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Within physical prototyping, there are times when we have to integrate existing electronic components into our models. A highly effective method is to utilize 3D printing, as it allows for high resolution prototypes and quick iterations during the design process. From developing the form and CAD modeling to prepping for 3D printing, this project illustrated the various tools and techniques needed to create successful interactive prototypes. 

skills & tools



Iterative Modeling

3D Printing


solo project - just me, myself, and I



3 weeks

CS8803: Physical Prototyping for HCI (Fall 2019)

--- Before taking this physical prototyping course, I had little to no product design experience. This project taught me the importance of understanding the design process and how it can be incorporated in other areas of UX. 


  • Communicate design idea visually in 2D and 3D

  • Produce models using several rapid prototyping technologies

  • Incorporate existing electronic components (Circuit Playground Express) into digital and physical models

  • Evaluate intended interactions and functionality of design using physical models

c wind cover better.jpg


For this project, designs involved incorporating the Circuit Playground Express into digital and physical models. With being a newbie to Arduino technologies, I had no idea where to start. I scrolled through Adafruit’s Explore & learn page, hoping to find some inspiration and discover what types of interactions were possible. I found myself fascinated by the idea of using the Circuit Playground to play music, but I didn’t want users to simply press a button to play a song. I wondered, how can I design an innovative interaction that involves multiple components of this small 2-inch Arduino board?

Enter c.wind, a device that lights up in multiple colors and plays Colors of the Wind from the Disney movie Pocahontas. How does the user interact with it, you ask? Easy – you blow on it.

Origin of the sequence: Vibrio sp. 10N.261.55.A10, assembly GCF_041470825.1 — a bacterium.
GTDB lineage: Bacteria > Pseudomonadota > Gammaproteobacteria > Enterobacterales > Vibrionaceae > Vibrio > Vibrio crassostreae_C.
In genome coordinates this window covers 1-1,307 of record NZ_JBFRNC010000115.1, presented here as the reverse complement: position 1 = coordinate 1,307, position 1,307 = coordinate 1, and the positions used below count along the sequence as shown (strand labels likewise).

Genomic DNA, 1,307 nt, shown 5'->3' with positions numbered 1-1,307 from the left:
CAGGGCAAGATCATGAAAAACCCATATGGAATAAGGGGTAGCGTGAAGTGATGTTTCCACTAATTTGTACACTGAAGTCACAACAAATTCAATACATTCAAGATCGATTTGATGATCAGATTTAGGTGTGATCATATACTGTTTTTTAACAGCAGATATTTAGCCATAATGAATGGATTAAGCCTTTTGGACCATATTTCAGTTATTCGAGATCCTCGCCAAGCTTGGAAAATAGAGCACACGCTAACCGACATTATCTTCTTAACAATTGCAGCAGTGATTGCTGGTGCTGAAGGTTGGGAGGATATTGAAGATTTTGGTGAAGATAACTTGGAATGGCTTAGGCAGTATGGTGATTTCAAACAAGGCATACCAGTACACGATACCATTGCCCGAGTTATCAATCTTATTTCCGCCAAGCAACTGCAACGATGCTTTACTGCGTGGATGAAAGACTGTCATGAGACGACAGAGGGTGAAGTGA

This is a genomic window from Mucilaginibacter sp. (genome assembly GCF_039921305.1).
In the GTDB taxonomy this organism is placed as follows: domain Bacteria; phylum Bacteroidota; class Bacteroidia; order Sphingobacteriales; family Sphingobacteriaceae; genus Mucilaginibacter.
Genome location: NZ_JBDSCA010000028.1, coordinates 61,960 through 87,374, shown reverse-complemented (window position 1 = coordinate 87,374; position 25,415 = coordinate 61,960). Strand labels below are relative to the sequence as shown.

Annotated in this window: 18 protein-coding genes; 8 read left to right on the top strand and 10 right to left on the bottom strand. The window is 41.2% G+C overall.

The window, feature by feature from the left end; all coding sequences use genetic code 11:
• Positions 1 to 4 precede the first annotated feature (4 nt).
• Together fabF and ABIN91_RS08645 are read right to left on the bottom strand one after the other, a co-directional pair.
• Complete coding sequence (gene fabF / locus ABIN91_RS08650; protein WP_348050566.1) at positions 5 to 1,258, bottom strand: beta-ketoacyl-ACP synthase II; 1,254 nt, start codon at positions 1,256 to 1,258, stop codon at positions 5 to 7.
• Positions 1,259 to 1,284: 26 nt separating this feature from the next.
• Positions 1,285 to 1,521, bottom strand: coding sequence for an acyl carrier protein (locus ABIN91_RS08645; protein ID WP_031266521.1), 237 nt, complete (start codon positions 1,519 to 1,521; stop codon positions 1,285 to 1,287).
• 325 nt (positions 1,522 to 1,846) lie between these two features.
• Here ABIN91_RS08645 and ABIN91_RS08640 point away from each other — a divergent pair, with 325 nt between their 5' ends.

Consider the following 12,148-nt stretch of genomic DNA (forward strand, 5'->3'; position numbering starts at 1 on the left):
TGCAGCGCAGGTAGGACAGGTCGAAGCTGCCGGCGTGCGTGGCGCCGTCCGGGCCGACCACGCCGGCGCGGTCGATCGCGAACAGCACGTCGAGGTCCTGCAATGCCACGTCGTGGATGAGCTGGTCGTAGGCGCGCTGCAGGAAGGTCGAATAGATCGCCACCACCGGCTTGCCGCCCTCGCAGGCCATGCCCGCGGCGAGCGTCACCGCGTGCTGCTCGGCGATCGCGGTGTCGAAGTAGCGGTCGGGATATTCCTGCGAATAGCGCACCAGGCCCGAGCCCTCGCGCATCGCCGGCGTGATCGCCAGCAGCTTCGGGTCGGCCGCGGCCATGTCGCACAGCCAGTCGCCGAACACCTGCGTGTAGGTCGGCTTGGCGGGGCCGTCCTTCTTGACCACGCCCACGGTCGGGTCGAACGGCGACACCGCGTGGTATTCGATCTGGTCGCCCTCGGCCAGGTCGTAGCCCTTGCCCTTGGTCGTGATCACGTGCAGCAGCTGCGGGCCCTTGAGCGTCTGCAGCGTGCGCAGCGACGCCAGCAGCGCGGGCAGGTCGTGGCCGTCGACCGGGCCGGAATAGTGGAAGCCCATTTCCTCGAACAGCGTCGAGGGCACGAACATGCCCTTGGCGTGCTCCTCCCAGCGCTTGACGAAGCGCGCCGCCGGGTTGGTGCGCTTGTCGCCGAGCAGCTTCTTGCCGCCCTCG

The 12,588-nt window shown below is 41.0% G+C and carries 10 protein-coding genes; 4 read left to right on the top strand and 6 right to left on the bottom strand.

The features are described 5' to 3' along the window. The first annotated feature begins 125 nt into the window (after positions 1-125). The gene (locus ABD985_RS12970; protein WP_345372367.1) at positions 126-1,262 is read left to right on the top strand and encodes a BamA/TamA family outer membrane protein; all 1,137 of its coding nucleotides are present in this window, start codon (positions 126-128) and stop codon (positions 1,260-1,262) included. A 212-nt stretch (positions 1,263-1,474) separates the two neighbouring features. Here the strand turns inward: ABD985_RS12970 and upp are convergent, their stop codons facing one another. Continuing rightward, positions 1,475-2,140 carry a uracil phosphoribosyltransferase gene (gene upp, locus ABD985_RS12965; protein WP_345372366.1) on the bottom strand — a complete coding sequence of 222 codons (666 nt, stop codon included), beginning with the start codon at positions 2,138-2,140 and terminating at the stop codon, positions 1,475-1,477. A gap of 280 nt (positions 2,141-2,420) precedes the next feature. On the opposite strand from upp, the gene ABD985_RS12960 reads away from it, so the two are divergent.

design process

coding for arduino

Rather than immediately sketching and creating a few simple models, I wanted to ensure that my idea could be translated into code. But there were some considerations I had to keep in mind.

Adafruit Circuit Playground Express
This small yet powerful Arduino board is packed with various built-in inputs and outputs including two push buttons, a switch, a microphone, a thermometer, a light sensor, touch pads, an accelerometer, LEDs (neopixels), and a speaker. Because these components were located on various parts of the board, I had to make sure that dimensions were accurate so the right ones were exposed. After considering my design idea and intended interaction, the following electrical components were incorporated:

  • Microphone/Sound Pressure Sensor. As the trigger point for sound, or more specifically, the sound of a user blowing on the device. 

  • Buttons. Inputs for the device to help with manipulating lights and overall sound. 

  • Speaker. Sound output. 

  • LEDs. Visual output.


Images of Circuit Playground Express, courtesy of Adafruit. 

colors of the wind sheet music.png

The Code

The core logic of the device was coded using Adafruit’s MakeCode, a JavaScript code editor. Previously identified inputs and outputs (microphone, buttons, speaker, LEDs) were used to create the interaction. 

However, I soon ran into an issue – Can I code each individual note in a way that actually sounds like the original song? 


Luckily, other projects shared on Adafruit revealed that I could simply add the playTone library, or the collection of musical note frequencies. Each note had a different number to define its sound. I then found sheet music of Colors of the Wind online and used it as a guide to not only code the notes but also the tempo, or pace to which the notes are played. 

developing the form

After getting the code to work, I started designing the housing for the board. The final form was ideated through sketches and iterative modeling.  

Sketches were drawn to brainstorm potential forms of the device. Ideas incorporated the general shape of the Circuit Playground Express and what design could follow the intent of the interaction. 

sketches cotw.png

Iterative Modeling